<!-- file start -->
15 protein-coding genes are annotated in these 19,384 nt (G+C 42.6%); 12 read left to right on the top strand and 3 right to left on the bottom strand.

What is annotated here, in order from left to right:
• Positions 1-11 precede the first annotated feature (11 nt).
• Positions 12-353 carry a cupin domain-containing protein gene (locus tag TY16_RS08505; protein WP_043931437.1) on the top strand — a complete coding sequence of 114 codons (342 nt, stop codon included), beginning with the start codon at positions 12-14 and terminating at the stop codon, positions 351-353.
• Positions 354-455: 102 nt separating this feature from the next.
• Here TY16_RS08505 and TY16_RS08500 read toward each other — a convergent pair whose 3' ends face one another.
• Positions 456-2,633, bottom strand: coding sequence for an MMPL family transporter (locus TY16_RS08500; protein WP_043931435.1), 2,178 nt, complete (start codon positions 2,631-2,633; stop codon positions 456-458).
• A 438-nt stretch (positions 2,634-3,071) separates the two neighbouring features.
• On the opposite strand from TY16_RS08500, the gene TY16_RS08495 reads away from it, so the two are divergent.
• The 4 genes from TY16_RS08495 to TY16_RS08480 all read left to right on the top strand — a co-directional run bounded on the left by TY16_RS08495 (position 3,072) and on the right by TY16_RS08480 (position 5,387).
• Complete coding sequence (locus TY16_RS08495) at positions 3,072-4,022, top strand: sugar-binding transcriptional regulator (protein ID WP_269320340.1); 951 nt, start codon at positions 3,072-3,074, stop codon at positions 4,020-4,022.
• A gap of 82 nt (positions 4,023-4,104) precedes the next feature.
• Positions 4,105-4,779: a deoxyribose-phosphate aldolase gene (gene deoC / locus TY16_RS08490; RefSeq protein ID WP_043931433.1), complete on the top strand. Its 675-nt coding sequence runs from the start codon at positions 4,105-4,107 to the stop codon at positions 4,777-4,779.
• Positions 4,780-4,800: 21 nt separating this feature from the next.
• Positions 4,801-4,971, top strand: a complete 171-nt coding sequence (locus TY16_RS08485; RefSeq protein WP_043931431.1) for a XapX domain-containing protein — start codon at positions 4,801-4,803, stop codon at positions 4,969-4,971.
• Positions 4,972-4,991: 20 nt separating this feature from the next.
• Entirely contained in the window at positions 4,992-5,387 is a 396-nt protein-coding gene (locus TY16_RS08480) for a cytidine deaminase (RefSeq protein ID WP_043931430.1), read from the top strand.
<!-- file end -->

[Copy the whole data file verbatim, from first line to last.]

15 protein-coding genes are annotated in these 19,384 nt (G+C 42.6%); 12 read left to right on the top strand and 3 right to left on the bottom strand.

What is annotated here, in order from left to right:
• Positions 1-11 precede the first annotated feature (11 nt).
• Positions 12-353 carry a cupin domain-containing protein gene (locus tag TY16_RS08505; protein WP_043931437.1) on the top strand — a complete coding sequence of 114 codons (342 nt, stop codon included), beginning with the start codon at positions 12-14 and terminating at the stop codon, positions 351-353.
• Positions 354-455: 102 nt separating this feature from the next.
• Here TY16_RS08505 and TY16_RS08500 read toward each other — a convergent pair whose 3' ends face one another.
• Positions 456-2,633, bottom strand: coding sequence for an MMPL family transporter (locus TY16_RS08500; protein WP_043931435.1), 2,178 nt, complete (start codon positions 2,631-2,633; stop codon positions 456-458).
• A 438-nt stretch (positions 2,634-3,071) separates the two neighbouring features.
• On the opposite strand from TY16_RS08500, the gene TY16_RS08495 reads away from it, so the two are divergent.
• The 4 genes from TY16_RS08495 to TY16_RS08480 all read left to right on the top strand — a co-directional run bounded on the left by TY16_RS08495 (position 3,072) and on the right by TY16_RS08480 (position 5,387).
• Complete coding sequence (locus TY16_RS08495) at positions 3,072-4,022, top strand: sugar-binding transcriptional regulator (protein ID WP_269320340.1); 951 nt, start codon at positions 3,072-3,074, stop codon at positions 4,020-4,022.
• A gap of 82 nt (positions 4,023-4,104) precedes the next feature.
• Positions 4,105-4,779: a deoxyribose-phosphate aldolase gene (gene deoC / locus TY16_RS08490; RefSeq protein ID WP_043931433.1), complete on the top strand. Its 675-nt coding sequence runs from the start codon at positions 4,105-4,107 to the stop codon at positions 4,777-4,779.
• Positions 4,780-4,800: 21 nt separating this feature from the next.
• Positions 4,801-4,971, top strand: a complete 171-nt coding sequence (locus TY16_RS08485; RefSeq protein WP_043931431.1) for a XapX domain-containing protein — start codon at positions 4,801-4,803, stop codon at positions 4,969-4,971.
• Positions 4,972-4,991: 20 nt separating this feature from the next.
• Entirely contained in the window at positions 4,992-5,387 is a 396-nt protein-coding gene (locus TY16_RS08480) for a cytidine deaminase (RefSeq protein ID WP_043931430.1), read from the top strand.